- Contact your union and bring them into your sickness and absence meetings. Their role is to provide a second eye to a process which is supposed to be helping you – and in many cases they can catch the school out for skipping steps or not applying policy correctly.
- Investigate if the illness you suffer from can be classified as a disability - as this often gives you more protection from discrimination.
- Make your school aware through official channels, if the work you do is having an impact on your physical or mental health. They have a responsibility to support you well before they can seek your dismissal.
6. Capability Proceedings
Capability procedings can occur "where a member of staff fails consistently to perform their duties to a professionally acceptable standard" (NEU)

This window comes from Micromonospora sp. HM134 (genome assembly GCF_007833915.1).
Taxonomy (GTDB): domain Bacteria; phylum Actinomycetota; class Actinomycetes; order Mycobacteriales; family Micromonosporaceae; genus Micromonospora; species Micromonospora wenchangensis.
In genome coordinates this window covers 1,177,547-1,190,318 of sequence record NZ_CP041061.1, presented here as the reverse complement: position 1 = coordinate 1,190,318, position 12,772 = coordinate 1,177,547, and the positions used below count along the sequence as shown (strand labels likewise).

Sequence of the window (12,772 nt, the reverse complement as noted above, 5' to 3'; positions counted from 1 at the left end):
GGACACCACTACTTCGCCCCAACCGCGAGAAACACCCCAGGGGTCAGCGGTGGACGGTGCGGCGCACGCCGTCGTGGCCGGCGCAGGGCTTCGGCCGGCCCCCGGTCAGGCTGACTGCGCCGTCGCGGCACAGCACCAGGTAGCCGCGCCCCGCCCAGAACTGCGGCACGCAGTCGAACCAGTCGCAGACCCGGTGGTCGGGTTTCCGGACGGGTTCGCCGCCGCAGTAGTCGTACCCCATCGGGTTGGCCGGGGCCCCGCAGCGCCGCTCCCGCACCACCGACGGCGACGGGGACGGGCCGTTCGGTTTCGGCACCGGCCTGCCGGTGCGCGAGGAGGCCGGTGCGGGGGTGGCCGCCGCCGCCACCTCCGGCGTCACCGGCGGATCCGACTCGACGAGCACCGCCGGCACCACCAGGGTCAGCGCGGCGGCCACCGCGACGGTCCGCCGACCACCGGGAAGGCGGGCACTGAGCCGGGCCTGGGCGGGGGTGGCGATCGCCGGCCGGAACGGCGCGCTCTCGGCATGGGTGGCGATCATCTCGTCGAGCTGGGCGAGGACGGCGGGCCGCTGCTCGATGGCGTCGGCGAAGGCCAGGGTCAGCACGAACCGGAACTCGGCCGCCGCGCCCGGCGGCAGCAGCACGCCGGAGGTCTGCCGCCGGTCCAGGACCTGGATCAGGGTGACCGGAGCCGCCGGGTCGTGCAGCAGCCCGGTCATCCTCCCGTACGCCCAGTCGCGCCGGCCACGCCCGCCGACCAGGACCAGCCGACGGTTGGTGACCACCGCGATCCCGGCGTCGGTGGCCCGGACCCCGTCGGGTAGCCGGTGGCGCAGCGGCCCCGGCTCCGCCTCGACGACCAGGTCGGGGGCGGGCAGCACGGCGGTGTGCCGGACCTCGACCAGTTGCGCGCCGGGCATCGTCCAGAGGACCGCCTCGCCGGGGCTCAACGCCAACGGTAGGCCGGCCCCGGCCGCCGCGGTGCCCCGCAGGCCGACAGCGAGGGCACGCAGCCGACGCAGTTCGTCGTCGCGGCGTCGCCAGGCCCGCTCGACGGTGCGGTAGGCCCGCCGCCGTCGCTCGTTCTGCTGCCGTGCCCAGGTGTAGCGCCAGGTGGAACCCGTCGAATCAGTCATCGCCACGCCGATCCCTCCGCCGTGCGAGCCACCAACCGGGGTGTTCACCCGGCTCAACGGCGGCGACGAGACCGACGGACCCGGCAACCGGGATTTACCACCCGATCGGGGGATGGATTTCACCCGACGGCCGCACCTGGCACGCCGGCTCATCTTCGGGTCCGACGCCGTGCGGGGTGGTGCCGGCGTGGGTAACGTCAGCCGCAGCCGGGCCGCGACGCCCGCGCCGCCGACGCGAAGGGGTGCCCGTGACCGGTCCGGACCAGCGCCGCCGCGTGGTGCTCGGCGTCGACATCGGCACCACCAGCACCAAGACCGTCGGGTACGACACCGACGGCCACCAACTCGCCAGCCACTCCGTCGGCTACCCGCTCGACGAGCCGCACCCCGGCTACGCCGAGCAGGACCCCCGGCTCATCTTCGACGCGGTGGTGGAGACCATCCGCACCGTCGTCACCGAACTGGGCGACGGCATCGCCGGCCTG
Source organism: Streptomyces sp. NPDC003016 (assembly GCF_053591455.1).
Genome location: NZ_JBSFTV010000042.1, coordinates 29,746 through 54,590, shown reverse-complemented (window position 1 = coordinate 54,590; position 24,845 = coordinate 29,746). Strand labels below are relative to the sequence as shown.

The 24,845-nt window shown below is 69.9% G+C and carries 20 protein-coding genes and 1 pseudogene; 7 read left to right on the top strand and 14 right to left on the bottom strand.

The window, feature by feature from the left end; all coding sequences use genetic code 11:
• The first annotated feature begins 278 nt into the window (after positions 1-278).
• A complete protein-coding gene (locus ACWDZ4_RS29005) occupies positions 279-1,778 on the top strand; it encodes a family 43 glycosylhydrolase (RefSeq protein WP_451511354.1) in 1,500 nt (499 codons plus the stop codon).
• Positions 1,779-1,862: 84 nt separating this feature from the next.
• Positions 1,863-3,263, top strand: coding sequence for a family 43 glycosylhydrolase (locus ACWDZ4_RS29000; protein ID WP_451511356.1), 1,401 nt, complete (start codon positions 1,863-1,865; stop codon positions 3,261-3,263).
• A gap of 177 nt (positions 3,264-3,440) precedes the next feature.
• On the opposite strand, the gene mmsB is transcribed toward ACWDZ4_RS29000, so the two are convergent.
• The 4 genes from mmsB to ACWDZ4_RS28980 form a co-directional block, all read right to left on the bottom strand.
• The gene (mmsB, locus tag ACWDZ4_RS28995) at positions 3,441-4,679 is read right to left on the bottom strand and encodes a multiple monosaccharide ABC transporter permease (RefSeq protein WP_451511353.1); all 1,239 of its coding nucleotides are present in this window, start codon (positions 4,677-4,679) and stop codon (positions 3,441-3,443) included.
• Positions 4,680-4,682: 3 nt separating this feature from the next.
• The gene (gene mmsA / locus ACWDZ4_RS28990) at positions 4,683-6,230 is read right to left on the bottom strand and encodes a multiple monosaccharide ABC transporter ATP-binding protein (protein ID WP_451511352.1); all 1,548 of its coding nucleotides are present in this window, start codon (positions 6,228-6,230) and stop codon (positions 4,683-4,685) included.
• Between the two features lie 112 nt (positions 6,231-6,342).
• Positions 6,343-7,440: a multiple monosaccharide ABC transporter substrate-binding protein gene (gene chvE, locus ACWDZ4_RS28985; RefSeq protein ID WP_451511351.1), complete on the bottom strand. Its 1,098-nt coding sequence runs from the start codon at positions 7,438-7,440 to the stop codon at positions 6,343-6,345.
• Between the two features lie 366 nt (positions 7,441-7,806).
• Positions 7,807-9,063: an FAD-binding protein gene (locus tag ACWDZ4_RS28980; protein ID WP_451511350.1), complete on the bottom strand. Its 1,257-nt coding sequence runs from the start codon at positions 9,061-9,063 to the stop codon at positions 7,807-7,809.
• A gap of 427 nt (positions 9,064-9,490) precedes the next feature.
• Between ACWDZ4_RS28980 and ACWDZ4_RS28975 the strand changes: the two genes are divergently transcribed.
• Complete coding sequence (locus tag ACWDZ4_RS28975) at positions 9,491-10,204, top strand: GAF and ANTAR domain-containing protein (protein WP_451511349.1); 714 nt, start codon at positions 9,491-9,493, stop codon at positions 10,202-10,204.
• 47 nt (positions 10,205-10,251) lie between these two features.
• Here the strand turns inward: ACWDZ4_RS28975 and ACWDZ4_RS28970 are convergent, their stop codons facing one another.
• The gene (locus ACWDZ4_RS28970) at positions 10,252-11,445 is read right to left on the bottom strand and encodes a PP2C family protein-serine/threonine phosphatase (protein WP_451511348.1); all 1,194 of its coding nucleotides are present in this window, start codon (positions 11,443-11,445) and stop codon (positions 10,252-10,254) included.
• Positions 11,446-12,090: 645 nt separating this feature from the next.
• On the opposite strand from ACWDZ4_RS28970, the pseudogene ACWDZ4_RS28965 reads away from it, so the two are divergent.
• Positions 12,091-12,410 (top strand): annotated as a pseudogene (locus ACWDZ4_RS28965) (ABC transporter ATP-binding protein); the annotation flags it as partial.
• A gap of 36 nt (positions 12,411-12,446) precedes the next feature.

This is often used as a threat by management in schools – and its potential implications on teaching staff are huge.
Being judged incapable to teach and sacked as a result, can impact future employability and is taken seriously by potential future employers.
Indeed, in the UK it is a schools' responsibility by law to tell future employers of capability procedings against anyone applying to work for them.
As a result, it is essential for teaching staff to be aware of exactly how the capability process in their school works.
It is also important to realise that the hoops a school has to jump through to prove a staff member incapable of doing their job, are often onerous and expensive.
The vast majority of schools who threaten 'capability' in official meetings do so as a threat which, in reality, they rarely want to carry out.